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Measuring Steam Energy and Evaluating Important Design and Installation Considerations
It is easy enough to experience steam; simply boiling water will produce it. Most steamers on the market are simply water boilers and condenser allowing steam to flow through a channel in order to direct steam vapors to an outlet or directing source. Steam is difficult to measure accurately, mainly because of its sensitivity to changes in temperature and pressure. Steam is often classified into three types, which reflect the different pressure and temperature conditions that steam is subject to.
Wet steam contains steam and condensed water. The amount of water in wet steam is designated by the term quality. The quality of steam refers to the percent of steam flow that is steam and water by weight. Steam that is 90% steam and 10% water is known as 90% quality steam. Wet steam is the most difficult type of steam to measure, and it is also known as quality steam.
Saturated steam exists at one pressure and corresponding temperature, and it does not contain any water. Saturated steam is saturated with heat. If heat is added to saturated steam, the temperature of the steam is increased above the boiling point. If heat is removed from saturated steam, condensation occurs, and the fluid becomes quality steam.
The P.O.D. Pressure on Demand Steamer system was created for a purposeful delivery of a “Extremely High Percent Quality Steam” (also known as EHPQS) to be delivered a specified distance and produce a combination of steam type, temperature, and velocity necessary to be most effective in various types of vehicle film application and removal techniques as required by the various manufactures specifications and supernatural conditions of use or exposure vehicle films receive over an applied lifetime (life expectancy of the vehicle films).
In an effort to keep cost down, we sourced components (when and where available) from local or known sources and may therefore be why the P.O.D. Steamer resembles the size, shape, weight and even sometimes the color of some of its components or overall look. It is the math and science that makes all the difference in the world in both cost and production and what sets the P.O.D. Steamer apart from any other over-the counter or commercial use Steamer!
Steam flow measurement
Most steam flow measurement happens either with differential pressure (DP) flowmeters or with vortex meters. DP flowmeters consist of a DP flow transmitter together with a primary element. The primary element creates a constriction in the flowstream, resulting in a reduction in pressure downstream from the primary element. The DP flow transmitter senses the difference in pressure upstream and downstream from the primary element, and uses this value to compute flow rate. Bernoulli's Principle is used to perform this calculation.The most common type of primary element used in flow measurement is the orifice plate. Orifice plates are also widely used for measuring steam flow. However, other types of primary elements are also used. Flow nozzles work well with steam flow measurement because they can readily handle the high velocities and pressures associated with steam flow. Other types of primary elements used to measure steam flow include Venturis and averaging Pitot tubes.
Vortex flowmeters are also used to measure steam flow. Vortex meters work well because they cause minimal pressure loss and can tolerate high temperatures and pressures common in steam flow. In distilled water heating, a volumetric vortex meter is often combined with a pressure transmitter and temperature sensor. A flow computer uses these values to compute mass flow. Multivariable vortex meters measure volumetric flow, pressure, and temperature, and use these values to calculate mass flow. Multivariable vortex meters are a fast-growing product segment within vortex flowmeters.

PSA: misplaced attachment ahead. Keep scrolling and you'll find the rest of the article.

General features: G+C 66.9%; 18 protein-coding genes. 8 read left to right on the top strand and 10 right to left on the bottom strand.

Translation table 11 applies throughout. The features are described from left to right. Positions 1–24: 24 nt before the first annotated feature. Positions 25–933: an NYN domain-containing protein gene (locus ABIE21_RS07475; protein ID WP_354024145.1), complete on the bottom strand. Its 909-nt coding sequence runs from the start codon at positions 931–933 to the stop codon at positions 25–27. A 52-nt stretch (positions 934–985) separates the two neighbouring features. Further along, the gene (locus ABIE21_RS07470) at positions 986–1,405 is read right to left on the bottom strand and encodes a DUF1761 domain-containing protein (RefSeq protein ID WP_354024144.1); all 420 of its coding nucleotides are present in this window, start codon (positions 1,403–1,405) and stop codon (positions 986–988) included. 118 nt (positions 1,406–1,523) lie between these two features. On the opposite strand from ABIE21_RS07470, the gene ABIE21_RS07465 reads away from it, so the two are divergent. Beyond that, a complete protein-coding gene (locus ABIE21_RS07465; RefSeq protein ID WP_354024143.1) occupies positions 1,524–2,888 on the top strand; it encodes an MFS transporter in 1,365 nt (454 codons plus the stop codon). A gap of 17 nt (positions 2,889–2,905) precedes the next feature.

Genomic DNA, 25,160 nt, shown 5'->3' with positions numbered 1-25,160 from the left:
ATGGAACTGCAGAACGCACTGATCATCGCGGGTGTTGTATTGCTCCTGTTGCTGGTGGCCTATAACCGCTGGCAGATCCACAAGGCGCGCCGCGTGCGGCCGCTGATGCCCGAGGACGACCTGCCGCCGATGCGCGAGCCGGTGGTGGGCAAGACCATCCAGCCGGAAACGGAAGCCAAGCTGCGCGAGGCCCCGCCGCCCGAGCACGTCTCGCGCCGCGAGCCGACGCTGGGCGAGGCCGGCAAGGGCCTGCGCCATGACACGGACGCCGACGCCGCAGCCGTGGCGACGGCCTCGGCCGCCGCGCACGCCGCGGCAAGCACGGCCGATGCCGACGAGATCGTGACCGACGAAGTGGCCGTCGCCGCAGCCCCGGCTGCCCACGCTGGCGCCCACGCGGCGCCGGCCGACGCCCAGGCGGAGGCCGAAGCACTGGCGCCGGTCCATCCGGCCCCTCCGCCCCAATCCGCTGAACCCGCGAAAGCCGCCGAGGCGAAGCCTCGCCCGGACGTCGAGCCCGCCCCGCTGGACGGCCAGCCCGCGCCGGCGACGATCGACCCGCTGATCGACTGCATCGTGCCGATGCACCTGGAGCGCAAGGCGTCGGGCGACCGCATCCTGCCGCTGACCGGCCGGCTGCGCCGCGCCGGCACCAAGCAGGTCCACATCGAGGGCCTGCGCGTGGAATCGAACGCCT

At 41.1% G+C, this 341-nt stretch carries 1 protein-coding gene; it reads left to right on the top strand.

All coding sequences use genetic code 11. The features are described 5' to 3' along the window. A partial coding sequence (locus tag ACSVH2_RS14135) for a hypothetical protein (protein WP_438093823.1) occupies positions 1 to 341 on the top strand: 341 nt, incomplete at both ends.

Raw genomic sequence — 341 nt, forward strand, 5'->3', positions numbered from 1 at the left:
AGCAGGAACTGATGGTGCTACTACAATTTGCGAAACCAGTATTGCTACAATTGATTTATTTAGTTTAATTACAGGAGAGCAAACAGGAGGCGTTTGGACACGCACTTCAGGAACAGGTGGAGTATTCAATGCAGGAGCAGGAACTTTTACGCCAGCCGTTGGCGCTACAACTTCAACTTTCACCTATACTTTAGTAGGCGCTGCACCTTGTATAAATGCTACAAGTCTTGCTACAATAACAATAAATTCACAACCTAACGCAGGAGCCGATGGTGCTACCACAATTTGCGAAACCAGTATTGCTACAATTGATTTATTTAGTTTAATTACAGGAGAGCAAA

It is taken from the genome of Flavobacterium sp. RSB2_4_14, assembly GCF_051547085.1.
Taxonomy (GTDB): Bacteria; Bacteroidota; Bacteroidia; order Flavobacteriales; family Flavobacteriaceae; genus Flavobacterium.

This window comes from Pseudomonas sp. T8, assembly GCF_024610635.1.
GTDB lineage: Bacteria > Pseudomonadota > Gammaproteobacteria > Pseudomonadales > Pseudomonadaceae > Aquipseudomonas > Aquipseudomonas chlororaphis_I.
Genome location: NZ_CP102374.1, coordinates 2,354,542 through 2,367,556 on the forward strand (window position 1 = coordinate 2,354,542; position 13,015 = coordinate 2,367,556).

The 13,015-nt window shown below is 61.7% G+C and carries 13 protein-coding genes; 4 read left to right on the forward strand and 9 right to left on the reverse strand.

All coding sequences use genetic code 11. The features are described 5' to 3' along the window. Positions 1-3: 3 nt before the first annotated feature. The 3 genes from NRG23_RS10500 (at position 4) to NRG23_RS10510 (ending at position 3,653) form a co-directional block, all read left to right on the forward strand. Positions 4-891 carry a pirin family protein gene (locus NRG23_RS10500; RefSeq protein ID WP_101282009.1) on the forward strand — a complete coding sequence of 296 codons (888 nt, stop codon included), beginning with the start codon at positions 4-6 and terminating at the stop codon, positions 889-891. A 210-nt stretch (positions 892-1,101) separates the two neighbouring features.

P.O.D. Pressure On Demand reserves the right to keep our science and math proprietary but uses all 3 measurement types in the development and testing of our production units for sale now. The P.O. D. Pressure on Demand steamer has developed a unique and specific way to heat, transfer and deliver distilled water into steam and out through a further patented series of tips and heads to give a specific temperature and velocity of steam in a specific vortex process from the body of the machine through the unique size and length of hose consistently every time.
P.O.D. Pressure On Demand even focused on the density of our produced steam:
Specifics of our evaluations for production:
• Multivariable vs. Discreet Components
• Internal vs User Installation Requirements
The frequency of the vortices is directly proportional to the velocity of the fluid.
• System use, demand and shutdown required?
• Pressure drop
As you can see there is a lot to consider when creating and building both a steam machine specific to the target industry plus creating it at a cost acceptable to the industry it is serving. The look of the machine and the cost of the machine mean nothing compared to the functionality of the machine. Most OTC machines will start looking alike or similar as component manufactures are limited and being consolidated through acquisition now days. To make sure costs are “at best”, at manufacturing time, components can come from existing component manufactures rather than every item be custom manufactured. Minimal modifications for the P.O.D. Pressure On Demand system to achieve our own specification will still incur additional costs. The last test will be the users and their acceptance of the product and its functionality specific for their needs (F.A. B. Features, Advantages and Benefits) and the overall cost vs time savings, reduced costs in other areas of the job it is performing.